Storm damage clean-up, acts of kindness in Farmington, Hills

Farmington area neighborhoods hummed with the roar of chainsaws and generators Thursday, as residents, DTE crews, tree services, and city crews began chipping away at damage caused by Wednesday’s storms.

Outages and downed limbs and trees came in two waves, starting at around 3 p.m. Almost immediately, stories of kindness and generosity popped up on social media.

‘Farmington hero award’

Neighbors helped Farmington council member Maria Taylor’s family manage fallen branches.

“My folks had 3 trees come down, and my sister just texted me ‘We had people we never met pulling over to help pull the massive branch off my car.’,” Taylor shared on Facebook. “I saw a guy with a chainsaw working on a tree that had fallen across Hillcrest, and someone shouted out, ‘He gets the Farmington Hero award!.’.”

RCI Electric CARES
RCI Electric hooked up CARES coolers to power, allowing staff to save perishables. (CARES of Farmington Hills)

At CARES of Farmington Hills, a power outage meant the potential loss of meat, dairy products, produce, and other perishables in the food pantry and Busch’s CARES Market.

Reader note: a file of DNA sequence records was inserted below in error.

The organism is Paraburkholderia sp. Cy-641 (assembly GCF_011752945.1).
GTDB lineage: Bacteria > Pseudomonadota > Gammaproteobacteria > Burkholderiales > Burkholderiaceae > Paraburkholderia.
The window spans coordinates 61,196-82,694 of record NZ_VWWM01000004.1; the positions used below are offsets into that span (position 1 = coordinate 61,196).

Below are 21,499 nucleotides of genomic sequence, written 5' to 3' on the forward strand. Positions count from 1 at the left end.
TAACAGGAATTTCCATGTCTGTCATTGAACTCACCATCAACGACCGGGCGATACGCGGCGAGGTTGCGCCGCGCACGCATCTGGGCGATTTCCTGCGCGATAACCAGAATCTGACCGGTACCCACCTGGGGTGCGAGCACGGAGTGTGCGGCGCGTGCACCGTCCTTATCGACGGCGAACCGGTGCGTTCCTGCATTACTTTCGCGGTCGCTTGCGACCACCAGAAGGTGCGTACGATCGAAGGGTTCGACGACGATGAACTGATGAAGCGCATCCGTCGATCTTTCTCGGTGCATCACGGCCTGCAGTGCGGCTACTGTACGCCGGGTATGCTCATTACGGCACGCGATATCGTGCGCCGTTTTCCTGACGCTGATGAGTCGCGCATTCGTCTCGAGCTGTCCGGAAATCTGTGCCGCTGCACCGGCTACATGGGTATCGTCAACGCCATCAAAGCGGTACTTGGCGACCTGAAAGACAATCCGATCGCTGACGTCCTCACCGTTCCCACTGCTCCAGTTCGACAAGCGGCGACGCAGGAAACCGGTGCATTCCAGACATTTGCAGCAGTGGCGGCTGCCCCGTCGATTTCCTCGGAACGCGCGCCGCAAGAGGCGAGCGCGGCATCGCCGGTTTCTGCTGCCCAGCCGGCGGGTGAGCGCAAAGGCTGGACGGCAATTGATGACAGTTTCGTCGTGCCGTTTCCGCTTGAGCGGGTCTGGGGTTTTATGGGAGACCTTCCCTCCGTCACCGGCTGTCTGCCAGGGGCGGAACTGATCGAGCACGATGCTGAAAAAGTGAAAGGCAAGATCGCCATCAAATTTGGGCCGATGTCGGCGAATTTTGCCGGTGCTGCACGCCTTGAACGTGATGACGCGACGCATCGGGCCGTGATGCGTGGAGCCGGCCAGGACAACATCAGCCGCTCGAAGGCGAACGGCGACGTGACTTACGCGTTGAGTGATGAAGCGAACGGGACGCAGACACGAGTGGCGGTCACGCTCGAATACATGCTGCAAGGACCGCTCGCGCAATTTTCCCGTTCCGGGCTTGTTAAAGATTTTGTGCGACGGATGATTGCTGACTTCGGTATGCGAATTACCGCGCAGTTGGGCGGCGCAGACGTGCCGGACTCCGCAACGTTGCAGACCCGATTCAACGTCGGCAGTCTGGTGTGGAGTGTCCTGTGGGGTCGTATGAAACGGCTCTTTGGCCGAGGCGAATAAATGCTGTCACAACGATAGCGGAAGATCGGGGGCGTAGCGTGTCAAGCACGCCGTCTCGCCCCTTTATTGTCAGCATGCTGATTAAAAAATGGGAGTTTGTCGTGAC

“We reached out to the amazing team at RCI Electric in Farmington Hills, They brought their generator truck and hooked us up! It was not easy, but they figured it out,” the nonprofit posted.

Loretta Brewer shared what happened after half a tree fell across her brother’s driveway: “As soon as the storm ended his neighbors were out trying to pull the tree from his driveway. Another neighbor brought over a chainsaw and another brought out ice and cold drinks. He was amazed.”

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Local officials offer support

Farmington Mayor Sara Bowman said Public Works staff have worked around the clock to assess the damage, clear roadways, and clean up debris.

“We have been in touch with our county and state representatives to identify potential sources of recovery money that may help offset the cleanup process,” she said.

While driving around the community, State Rep. Samantha Steckloff said she saw many instances of neighbors “helping clear trees, rescuing pets and animals, and helping our elderly and sick without power.”

Steckloff included a list of state resources in an email sent to constituents:


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